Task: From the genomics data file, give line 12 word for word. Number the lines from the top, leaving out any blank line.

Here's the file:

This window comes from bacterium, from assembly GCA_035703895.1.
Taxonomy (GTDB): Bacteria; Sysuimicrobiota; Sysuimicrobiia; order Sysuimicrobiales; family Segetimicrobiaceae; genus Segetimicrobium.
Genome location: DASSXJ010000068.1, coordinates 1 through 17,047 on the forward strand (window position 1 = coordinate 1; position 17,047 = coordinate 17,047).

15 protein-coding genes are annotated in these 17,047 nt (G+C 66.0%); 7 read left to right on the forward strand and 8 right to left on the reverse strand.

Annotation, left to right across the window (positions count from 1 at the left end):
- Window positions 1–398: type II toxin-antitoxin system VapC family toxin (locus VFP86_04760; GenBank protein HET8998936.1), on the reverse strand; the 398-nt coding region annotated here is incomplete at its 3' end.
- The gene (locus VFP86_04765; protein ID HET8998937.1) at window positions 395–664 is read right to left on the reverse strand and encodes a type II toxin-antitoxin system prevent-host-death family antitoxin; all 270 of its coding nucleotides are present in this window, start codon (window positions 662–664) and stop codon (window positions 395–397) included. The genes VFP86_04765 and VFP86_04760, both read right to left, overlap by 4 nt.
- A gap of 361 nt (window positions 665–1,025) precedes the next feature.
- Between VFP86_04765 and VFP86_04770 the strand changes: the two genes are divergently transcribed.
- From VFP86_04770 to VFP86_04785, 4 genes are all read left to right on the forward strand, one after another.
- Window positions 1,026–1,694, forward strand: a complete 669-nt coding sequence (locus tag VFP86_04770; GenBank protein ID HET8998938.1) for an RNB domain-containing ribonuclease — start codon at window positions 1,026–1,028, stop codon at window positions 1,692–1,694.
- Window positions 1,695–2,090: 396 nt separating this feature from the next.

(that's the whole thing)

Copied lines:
- Window positions 1,695–2,090: 396 nt separating this feature from the next.